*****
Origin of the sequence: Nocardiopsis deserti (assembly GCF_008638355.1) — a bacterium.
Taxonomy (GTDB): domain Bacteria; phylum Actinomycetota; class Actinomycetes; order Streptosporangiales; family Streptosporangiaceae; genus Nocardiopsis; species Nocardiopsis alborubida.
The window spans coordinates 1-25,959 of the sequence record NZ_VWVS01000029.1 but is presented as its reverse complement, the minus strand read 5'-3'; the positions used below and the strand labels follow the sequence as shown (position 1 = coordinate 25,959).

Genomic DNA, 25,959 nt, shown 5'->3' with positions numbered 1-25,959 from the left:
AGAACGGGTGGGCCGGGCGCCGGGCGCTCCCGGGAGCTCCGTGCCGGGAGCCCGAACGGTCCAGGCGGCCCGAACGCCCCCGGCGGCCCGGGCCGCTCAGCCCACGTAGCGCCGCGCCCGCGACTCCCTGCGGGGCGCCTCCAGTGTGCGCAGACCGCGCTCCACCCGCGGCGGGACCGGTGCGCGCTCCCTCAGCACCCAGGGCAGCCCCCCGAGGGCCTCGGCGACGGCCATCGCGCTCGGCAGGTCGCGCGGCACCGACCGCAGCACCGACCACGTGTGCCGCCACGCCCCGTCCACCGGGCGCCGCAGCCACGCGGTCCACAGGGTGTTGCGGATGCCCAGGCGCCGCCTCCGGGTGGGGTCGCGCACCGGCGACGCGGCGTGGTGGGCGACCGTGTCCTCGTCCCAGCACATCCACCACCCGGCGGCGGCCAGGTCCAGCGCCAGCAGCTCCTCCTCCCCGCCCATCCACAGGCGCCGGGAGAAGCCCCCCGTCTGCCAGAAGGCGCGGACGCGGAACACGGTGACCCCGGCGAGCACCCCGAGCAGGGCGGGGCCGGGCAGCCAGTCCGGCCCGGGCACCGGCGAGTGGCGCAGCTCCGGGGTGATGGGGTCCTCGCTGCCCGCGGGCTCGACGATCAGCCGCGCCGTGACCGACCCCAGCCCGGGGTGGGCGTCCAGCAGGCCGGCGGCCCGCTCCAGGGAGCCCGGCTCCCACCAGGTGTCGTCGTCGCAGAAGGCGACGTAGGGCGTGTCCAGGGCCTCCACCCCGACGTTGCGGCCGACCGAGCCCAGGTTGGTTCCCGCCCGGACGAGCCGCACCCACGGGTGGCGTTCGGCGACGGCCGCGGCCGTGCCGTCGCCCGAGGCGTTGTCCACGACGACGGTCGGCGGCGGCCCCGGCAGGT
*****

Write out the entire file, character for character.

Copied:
Origin of the sequence: Nocardiopsis deserti (assembly GCF_008638355.1) — a bacterium.
Taxonomy (GTDB): domain Bacteria; phylum Actinomycetota; class Actinomycetes; order Streptosporangiales; family Streptosporangiaceae; genus Nocardiopsis; species Nocardiopsis alborubida.
The window spans coordinates 1-25,959 of the sequence record NZ_VWVS01000029.1 but is presented as its reverse complement, the minus strand read 5'-3'; the positions used below and the strand labels follow the sequence as shown (position 1 = coordinate 25,959).

Genomic DNA, 25,959 nt, shown 5'->3' with positions numbered 1-25,959 from the left:
AGAACGGGTGGGCCGGGCGCCGGGCGCTCCCGGGAGCTCCGTGCCGGGAGCCCGAACGGTCCAGGCGGCCCGAACGCCCCCGGCGGCCCGGGCCGCTCAGCCCACGTAGCGCCGCGCCCGCGACTCCCTGCGGGGCGCCTCCAGTGTGCGCAGACCGCGCTCCACCCGCGGCGGGACCGGTGCGCGCTCCCTCAGCACCCAGGGCAGCCCCCCGAGGGCCTCGGCGACGGCCATCGCGCTCGGCAGGTCGCGCGGCACCGACCGCAGCACCGACCACGTGTGCCGCCACGCCCCGTCCACCGGGCGCCGCAGCCACGCGGTCCACAGGGTGTTGCGGATGCCCAGGCGCCGCCTCCGGGTGGGGTCGCGCACCGGCGACGCGGCGTGGTGGGCGACCGTGTCCTCGTCCCAGCACATCCACCACCCGGCGGCGGCCAGGTCCAGCGCCAGCAGCTCCTCCTCCCCGCCCATCCACAGGCGCCGGGAGAAGCCCCCCGTCTGCCAGAAGGCGCGGACGCGGAACACGGTGACCCCGGCGAGCACCCCGAGCAGGGCGGGGCCGGGCAGCCAGTCCGGCCCGGGCACCGGCGAGTGGCGCAGCTCCGGGGTGATGGGGTCCTCGCTGCCCGCGGGCTCGACGATCAGCCGCGCCGTGACCGACCCCAGCCCGGGGTGGGCGTCCAGCAGGCCGGCGGCCCGCTCCAGGGAGCCCGGCTCCCACCAGGTGTCGTCGTCGCAGAAGGCGACGTAGGGCGTGTCCAGGGCCTCCACCCCGACGTTGCGGCCGACCGAGCCCAGGTTGGTTCCCGCCCGGACGAGCCGCACCCACGGGTGGCGTTCGGCGACGGCCGCGGCCGTGCCGTCGCCCGAGGCGTTGTCCACGACGACGGTCGGCGGCGGCCCCGGCAGGT